Plaintiffs argue, first, that although Feres controls in this case, "[it] is simply unfathomable that obtaining a technical diagnostic procedure for a condition completely unrelated to service in the military could be considered an 'activity incident to service' in the armed forces." Opposition at 2. Here, since all parties to the action agree that the Feres doctrine applies, all that is left for the Court to determine is whether the activity, in which plaintiff was engaged at the time of her injury, is in fact considered "incident to service" within the meaning of Feres.
B. The "Incident to Service" Test
As defendant points out, both of the companion cases decided along with Feres involved suits against the Government by active duty military personnel for medical malpractice which arose out of medical care provided by military hospitals. Motion at 13. On this point of law, the Fourth Circuit held that although "active duty status, standing alone, is insufficient to invoke the Feres doctrine's bar (See e.g. Pierce v. United States, 813 F.2d 349 (11th Cir. 1987); Johnson v. United States, 704 F.2d 1431 (9th Cir. 1983))[,] . . . the fact that [plaintiffs'] injury occurred as a result of medical treatment by military doctors, . . . conclusively demonstrates that the injury was 'incident to service.'" Appelhans v. United States, 877 F.2d 309, 311 (4th Cir. 1989). This Court agrees with Fourth Circuit.
The other Circuit Courts also agree with this reasoning and have consistently held that because the injured individual "could not have been admitted, and would not have been admitted, to the [military] hospital except for his [or her] military status . . . it inescapably follows that whatever happened to him [or her] in that hospital and during the course of treatment had to be 'in the course of activity incident to service.'" Stutts v. United States, 421 F.2d 170 (5th Cir. 1970). See, e.g., Rayner v. United States, 760 F.2d 1217, 1219 (11th Cir. 1985) ("The provision of benefits to soldiers because of their status as military personnel is considered "activity incident to service."); Madsen v. United States, 841 F.2d 1011, 1014 (10th Cir. 1987) ("once it is determined that a service member . . . was on active duty during the time military medical was rendered, the treatment is necessarily incident to service and judicial inquiry ends."). This Court, in fact, held that in "cases involving tortious acts against an active duty serviceman which are alleged to have occurred solely at the hands of military doctors working at military medical facilities and performing official duties . . . In itself is a sufficient basis on which to invoke Feres immunity." Misko v. United States, 453 F. Supp. 513, 514 (D.D.C. June 22, 1978).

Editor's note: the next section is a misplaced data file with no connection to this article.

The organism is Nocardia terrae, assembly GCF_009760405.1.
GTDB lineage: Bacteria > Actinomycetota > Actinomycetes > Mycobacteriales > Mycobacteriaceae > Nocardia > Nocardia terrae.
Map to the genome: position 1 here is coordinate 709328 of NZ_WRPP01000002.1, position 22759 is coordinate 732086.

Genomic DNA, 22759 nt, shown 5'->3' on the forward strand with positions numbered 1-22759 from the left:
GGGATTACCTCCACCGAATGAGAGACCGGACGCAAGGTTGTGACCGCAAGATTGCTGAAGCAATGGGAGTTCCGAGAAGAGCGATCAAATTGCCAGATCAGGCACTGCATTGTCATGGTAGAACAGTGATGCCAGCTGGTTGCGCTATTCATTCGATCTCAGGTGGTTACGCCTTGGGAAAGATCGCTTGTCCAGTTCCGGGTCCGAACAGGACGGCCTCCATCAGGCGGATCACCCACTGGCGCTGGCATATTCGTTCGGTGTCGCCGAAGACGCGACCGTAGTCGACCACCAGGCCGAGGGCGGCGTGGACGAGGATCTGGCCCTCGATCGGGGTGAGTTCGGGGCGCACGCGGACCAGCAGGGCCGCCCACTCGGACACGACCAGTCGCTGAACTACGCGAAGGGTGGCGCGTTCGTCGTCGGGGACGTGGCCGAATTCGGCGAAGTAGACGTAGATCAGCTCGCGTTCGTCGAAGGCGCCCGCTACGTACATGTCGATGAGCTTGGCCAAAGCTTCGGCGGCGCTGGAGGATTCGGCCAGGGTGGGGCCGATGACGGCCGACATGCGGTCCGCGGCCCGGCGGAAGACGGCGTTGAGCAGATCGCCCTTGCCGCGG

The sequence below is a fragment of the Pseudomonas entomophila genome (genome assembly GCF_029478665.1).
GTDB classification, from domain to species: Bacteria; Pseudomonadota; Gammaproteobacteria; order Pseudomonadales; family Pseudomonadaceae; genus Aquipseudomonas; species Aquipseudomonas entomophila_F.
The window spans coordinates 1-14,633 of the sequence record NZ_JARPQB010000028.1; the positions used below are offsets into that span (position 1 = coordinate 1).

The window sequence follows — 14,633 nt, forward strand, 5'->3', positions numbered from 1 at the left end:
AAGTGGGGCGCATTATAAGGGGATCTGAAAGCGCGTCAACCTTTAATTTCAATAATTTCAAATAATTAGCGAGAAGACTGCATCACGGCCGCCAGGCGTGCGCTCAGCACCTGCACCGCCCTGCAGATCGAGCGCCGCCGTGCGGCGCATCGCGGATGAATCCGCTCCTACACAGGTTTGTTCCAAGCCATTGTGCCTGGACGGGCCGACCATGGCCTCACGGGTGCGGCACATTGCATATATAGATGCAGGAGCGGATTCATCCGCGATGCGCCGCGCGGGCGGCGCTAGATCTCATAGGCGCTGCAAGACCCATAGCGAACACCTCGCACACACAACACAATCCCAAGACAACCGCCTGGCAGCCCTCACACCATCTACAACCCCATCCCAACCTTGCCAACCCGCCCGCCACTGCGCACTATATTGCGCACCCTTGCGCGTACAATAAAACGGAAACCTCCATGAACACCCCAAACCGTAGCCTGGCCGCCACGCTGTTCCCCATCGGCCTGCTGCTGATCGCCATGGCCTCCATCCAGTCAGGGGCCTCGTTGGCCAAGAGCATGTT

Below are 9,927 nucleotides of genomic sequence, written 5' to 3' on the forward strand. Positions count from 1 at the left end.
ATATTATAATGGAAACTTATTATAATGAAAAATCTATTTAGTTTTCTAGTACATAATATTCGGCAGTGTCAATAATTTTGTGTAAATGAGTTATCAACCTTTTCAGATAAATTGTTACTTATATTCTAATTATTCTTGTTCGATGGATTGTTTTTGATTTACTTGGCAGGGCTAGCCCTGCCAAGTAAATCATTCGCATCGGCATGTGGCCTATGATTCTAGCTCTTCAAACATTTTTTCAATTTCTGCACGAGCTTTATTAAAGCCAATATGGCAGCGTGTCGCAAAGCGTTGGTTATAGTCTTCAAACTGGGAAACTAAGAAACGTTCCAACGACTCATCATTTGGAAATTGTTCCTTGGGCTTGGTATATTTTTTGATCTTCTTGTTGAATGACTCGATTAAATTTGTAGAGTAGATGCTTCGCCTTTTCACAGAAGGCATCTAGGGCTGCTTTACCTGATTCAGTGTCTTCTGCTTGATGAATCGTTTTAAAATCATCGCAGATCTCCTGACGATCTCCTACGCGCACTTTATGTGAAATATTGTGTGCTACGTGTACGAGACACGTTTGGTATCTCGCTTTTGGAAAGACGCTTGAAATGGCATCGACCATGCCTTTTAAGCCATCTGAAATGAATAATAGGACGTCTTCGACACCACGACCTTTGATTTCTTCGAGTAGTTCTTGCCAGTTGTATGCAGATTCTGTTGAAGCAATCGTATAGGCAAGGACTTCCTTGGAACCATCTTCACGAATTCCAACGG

In the case before the Court, there is no dispute that plaintiff Jill Antoine is bringing a tort claim against the Government for injuries alleged to have occurred due to the negligence of military doctors working at military medical facilities and performing official duties. Thus, it necessarily follows that the Government is ...